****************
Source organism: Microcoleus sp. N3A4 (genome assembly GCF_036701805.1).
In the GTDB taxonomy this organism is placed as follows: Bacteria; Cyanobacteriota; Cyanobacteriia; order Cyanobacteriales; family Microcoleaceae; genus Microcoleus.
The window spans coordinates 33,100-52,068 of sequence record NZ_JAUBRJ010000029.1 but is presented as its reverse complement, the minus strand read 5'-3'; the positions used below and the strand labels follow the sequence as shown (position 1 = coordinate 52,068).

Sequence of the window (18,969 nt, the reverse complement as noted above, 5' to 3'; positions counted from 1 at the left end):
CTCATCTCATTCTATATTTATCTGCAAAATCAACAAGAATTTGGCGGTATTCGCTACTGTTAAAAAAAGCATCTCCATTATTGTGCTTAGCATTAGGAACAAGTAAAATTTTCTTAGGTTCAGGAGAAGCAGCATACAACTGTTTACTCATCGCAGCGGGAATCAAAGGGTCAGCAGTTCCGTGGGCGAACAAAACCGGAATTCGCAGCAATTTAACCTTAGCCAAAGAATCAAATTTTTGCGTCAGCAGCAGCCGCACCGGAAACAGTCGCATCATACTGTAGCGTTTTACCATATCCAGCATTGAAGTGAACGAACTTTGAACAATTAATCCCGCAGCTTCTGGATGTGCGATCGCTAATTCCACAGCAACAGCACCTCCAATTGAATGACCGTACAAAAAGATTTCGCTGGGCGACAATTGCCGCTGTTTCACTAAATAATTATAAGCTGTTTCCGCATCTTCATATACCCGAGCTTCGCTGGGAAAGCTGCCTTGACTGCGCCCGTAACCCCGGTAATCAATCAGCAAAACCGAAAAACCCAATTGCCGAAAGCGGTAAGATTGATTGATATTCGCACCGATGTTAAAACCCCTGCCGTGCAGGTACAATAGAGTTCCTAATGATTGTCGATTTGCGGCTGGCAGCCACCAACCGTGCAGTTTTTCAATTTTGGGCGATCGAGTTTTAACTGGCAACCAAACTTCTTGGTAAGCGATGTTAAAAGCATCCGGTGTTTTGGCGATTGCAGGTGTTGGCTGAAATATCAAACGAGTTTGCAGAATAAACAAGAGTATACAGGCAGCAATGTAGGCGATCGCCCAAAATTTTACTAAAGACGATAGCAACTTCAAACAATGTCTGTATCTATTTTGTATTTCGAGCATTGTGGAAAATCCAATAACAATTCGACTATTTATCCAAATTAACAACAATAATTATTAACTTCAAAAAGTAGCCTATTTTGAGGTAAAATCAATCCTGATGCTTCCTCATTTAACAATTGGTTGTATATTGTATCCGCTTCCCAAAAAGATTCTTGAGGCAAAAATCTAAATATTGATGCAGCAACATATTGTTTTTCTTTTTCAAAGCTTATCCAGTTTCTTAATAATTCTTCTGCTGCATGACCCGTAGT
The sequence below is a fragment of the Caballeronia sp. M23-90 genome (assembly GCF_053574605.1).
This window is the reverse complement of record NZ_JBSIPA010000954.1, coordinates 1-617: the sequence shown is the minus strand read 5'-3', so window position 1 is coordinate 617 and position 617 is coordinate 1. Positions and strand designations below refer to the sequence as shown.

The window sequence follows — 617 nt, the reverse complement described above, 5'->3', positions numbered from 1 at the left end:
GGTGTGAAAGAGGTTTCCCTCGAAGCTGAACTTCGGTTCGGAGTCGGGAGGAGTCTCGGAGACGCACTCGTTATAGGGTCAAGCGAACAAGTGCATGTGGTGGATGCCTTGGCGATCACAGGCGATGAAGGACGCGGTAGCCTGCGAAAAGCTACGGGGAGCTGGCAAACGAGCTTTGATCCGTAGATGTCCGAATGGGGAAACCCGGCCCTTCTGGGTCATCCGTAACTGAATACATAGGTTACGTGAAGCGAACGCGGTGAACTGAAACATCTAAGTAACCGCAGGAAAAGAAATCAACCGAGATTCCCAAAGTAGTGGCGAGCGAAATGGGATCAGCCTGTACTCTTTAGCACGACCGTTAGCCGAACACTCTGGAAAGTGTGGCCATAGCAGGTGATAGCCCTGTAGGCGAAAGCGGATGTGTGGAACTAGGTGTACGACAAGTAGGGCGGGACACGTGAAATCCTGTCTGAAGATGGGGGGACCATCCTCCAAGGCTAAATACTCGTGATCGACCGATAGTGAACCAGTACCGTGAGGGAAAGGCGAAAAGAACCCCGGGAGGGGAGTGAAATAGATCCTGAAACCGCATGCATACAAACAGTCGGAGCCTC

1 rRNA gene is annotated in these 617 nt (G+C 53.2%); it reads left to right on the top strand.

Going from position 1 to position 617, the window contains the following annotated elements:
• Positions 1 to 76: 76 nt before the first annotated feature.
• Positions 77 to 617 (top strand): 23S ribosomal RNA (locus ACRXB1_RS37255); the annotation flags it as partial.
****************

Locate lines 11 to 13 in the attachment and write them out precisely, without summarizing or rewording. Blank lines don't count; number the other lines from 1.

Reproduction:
Going from position 1 to position 617, the window contains the following annotated elements:
• Positions 1 to 76: 76 nt before the first annotated feature.
• Positions 77 to 617 (top strand): 23S ribosomal RNA (locus ACRXB1_RS37255); the annotation flags it as partial.